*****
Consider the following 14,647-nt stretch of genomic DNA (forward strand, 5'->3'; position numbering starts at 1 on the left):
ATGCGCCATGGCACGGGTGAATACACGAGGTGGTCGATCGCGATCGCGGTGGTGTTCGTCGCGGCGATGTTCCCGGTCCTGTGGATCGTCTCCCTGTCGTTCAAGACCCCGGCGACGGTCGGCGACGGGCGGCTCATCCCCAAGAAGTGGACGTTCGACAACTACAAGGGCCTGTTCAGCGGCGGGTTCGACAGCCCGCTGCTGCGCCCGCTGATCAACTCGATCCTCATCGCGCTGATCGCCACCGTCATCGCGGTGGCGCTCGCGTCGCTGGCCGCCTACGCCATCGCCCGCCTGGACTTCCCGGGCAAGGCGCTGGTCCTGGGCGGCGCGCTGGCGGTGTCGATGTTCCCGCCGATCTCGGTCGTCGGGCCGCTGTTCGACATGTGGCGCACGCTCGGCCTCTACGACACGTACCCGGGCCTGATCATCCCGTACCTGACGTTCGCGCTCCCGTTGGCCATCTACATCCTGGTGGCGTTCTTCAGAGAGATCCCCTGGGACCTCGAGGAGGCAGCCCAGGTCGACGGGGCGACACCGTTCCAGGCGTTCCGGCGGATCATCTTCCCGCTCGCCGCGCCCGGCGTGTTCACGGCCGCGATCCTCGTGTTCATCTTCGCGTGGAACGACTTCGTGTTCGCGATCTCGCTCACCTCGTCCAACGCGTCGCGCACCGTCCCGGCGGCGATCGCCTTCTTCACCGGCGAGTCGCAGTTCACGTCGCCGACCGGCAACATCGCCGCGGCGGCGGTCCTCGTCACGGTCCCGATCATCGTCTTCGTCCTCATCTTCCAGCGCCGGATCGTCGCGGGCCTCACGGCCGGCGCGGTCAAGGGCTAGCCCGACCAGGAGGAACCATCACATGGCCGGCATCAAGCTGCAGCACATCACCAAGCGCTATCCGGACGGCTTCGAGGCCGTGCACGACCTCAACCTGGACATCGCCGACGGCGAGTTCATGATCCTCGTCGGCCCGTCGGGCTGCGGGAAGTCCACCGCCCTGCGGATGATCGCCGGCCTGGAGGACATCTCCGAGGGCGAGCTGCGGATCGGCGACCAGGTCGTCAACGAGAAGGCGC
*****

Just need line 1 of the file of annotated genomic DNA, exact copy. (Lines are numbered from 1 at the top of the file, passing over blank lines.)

Consider the following 14,647-nt stretch of genomic DNA (forward strand, 5'->3'; position numbering starts at 1 on the left):